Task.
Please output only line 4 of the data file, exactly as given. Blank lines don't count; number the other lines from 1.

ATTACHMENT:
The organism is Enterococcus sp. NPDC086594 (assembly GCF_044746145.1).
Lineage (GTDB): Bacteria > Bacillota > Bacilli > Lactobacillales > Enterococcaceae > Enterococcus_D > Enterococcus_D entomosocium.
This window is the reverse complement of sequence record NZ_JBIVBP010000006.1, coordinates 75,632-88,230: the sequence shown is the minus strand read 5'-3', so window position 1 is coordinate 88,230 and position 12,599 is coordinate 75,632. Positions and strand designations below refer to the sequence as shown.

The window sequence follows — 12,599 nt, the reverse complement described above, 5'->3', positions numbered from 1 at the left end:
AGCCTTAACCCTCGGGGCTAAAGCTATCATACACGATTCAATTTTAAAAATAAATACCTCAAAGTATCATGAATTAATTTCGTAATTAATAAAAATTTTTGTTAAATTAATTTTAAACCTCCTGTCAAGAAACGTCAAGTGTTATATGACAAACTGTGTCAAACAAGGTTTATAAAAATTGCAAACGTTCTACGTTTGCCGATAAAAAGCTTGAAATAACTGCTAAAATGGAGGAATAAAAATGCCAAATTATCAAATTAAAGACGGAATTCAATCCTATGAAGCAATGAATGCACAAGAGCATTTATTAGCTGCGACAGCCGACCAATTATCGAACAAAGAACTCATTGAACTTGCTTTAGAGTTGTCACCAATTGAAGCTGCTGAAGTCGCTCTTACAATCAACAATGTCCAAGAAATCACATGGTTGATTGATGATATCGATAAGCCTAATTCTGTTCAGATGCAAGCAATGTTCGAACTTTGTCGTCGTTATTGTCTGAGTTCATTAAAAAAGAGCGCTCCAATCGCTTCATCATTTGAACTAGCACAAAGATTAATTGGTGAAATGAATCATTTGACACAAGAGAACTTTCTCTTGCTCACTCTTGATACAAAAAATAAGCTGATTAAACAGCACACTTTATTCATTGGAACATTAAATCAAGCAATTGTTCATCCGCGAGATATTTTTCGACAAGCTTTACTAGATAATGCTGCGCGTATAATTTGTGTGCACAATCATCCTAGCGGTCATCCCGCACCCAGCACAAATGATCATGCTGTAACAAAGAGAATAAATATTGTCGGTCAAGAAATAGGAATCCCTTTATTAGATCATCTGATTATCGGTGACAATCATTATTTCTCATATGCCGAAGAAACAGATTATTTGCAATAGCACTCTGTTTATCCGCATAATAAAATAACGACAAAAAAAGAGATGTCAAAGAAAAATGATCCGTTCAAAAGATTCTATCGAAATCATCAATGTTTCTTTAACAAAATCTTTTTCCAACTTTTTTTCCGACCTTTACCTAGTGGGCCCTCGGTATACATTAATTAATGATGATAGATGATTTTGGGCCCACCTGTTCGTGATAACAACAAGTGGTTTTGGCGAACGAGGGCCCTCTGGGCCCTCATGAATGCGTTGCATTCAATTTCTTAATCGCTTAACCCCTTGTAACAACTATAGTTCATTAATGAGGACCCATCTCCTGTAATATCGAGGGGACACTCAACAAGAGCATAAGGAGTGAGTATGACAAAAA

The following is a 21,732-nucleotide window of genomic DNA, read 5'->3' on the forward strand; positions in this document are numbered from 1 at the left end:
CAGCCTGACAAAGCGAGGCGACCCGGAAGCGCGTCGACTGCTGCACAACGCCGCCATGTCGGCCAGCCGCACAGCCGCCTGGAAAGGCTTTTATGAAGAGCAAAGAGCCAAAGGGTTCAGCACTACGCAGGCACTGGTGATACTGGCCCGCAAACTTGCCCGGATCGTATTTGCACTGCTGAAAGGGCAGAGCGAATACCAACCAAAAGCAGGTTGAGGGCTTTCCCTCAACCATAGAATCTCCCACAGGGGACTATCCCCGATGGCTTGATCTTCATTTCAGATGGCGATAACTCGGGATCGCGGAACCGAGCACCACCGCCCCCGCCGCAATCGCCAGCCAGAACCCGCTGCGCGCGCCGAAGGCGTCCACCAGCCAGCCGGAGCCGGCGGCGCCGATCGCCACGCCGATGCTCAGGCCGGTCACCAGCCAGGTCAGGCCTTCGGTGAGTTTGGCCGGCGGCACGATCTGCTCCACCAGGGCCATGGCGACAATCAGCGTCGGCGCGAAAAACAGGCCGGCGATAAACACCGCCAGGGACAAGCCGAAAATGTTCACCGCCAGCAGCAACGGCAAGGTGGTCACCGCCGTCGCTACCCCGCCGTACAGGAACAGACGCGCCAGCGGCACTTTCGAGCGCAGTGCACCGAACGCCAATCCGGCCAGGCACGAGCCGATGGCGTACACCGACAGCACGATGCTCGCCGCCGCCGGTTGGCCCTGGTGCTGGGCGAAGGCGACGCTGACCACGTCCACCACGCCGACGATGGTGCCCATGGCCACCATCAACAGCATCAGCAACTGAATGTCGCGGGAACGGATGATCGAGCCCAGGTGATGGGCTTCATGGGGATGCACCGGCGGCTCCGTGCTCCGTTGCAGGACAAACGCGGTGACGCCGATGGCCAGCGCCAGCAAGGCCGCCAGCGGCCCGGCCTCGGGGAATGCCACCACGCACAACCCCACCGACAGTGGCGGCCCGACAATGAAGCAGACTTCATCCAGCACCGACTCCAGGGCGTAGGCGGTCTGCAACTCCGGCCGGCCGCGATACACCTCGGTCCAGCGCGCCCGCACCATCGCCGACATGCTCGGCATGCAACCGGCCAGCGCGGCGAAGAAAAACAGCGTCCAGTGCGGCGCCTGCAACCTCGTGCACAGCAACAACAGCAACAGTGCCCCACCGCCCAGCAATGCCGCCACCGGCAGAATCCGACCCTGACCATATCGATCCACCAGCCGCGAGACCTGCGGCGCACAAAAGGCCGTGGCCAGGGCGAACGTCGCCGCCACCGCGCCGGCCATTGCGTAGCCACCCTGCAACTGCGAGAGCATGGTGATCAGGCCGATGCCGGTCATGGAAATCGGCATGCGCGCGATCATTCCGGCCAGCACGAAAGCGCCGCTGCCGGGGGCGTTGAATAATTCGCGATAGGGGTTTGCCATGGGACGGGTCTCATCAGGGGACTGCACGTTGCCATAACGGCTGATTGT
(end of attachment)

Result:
The window sequence follows — 12,599 nt, the reverse complement described above, 5'->3', positions numbered from 1 at the left end: